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Art Runestrand oral history interview (transcript)
Mr. Runestrand began working at the pulp mill as a training director and then moved to assistant industrial management director where his major concern was with the health and safety of mill employees. He points out that, early on, relationships among employees at the mill were very good. He then discusses the labor strike of the 1970s, explaining how the mill continued to operate by using salaried staff and supervisors to cover empty shifts. He talks about some the repercussions of being one of the employees who stayed on, including having tacks and nails strewn across his driveway, finding his house covered in graffiti, and even receiving a death threat. He also mentions that there were attempts to sabotage operations at the mill but they were always thwarted by security. Mr. Runestrand talks about creating an alcoholism recovery program at the mill that provided support to employees. He also describes an educational program that helped employees complete their high school diplomas. He speculates about causes for the mill's closure while also commenting on the community's changing attitudes towards the company. He concludes with optimistic remarks regarding the future of Bellingham's waterfront.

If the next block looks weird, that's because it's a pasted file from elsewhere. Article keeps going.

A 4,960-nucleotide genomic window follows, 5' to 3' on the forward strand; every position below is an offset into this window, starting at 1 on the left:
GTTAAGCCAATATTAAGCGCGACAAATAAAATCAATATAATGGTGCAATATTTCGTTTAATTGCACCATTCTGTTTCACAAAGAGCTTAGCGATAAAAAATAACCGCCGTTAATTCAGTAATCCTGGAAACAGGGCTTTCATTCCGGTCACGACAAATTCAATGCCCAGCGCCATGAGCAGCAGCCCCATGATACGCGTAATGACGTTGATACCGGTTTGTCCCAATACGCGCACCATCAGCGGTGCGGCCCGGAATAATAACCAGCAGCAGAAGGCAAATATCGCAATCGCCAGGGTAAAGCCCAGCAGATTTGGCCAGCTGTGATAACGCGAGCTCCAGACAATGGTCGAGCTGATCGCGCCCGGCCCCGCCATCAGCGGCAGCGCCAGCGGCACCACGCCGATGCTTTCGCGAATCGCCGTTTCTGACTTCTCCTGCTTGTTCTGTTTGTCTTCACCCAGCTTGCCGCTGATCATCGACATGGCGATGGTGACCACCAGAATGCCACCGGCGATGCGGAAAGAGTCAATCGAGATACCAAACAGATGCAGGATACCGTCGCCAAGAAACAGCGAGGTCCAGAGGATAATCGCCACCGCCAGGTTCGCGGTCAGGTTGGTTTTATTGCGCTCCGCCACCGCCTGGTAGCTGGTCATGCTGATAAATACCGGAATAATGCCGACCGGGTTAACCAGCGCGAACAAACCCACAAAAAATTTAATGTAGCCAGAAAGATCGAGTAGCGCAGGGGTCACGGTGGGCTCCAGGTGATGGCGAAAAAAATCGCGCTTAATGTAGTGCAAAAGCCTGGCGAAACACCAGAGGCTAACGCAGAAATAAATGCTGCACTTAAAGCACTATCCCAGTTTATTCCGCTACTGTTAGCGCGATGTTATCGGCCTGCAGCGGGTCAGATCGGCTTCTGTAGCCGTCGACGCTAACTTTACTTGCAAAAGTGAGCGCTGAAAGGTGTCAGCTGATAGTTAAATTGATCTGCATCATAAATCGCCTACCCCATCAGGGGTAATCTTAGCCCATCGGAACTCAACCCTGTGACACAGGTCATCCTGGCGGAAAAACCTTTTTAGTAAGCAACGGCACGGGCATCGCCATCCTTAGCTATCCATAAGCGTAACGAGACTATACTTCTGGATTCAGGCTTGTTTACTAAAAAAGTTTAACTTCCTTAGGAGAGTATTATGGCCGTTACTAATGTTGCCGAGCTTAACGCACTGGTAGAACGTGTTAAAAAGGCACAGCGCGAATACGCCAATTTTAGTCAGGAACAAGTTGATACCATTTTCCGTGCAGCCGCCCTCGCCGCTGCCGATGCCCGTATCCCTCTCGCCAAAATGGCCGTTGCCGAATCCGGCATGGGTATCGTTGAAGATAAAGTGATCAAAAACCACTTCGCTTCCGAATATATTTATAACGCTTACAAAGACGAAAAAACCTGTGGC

Runestrand, Art (interviewee)
Albright, David (interviewer)
oral histories (literary works)
Georgia-Pacific Corporation. Bellingham Division
Puget Sound Pulp and Timber Co.
Waterfront Oral History Project records
Digital object made available by the Center for Pacific Northwest Studies, Western Libraries Heritage Resources, Western Washington University.
Western Washington University
Center for Pacific Northwest Studies
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